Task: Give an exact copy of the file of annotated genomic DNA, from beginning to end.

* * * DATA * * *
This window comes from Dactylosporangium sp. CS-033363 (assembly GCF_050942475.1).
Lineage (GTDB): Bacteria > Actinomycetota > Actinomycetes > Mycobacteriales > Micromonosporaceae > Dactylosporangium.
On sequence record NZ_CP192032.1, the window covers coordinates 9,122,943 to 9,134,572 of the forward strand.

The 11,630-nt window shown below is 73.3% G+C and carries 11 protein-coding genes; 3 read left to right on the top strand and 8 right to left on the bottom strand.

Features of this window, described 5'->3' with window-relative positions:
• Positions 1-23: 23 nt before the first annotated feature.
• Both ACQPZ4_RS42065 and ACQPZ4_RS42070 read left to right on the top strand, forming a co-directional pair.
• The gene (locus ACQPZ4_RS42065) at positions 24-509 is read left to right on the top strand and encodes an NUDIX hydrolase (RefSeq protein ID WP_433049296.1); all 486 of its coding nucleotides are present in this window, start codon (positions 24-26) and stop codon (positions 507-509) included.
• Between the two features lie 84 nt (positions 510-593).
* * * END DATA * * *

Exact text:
This window comes from Dactylosporangium sp. CS-033363 (assembly GCF_050942475.1).
Lineage (GTDB): Bacteria > Actinomycetota > Actinomycetes > Mycobacteriales > Micromonosporaceae > Dactylosporangium.
On sequence record NZ_CP192032.1, the window covers coordinates 9,122,943 to 9,134,572 of the forward strand.

The 11,630-nt window shown below is 73.3% G+C and carries 11 protein-coding genes; 3 read left to right on the top strand and 8 right to left on the bottom strand.

Features of this window, described 5'->3' with window-relative positions:
• Positions 1-23: 23 nt before the first annotated feature.
• Both ACQPZ4_RS42065 and ACQPZ4_RS42070 read left to right on the top strand, forming a co-directional pair.
• The gene (locus ACQPZ4_RS42065) at positions 24-509 is read left to right on the top strand and encodes an NUDIX hydrolase (RefSeq protein ID WP_433049296.1); all 486 of its coding nucleotides are present in this window, start codon (positions 24-26) and stop codon (positions 507-509) included.
• Between the two features lie 84 nt (positions 510-593).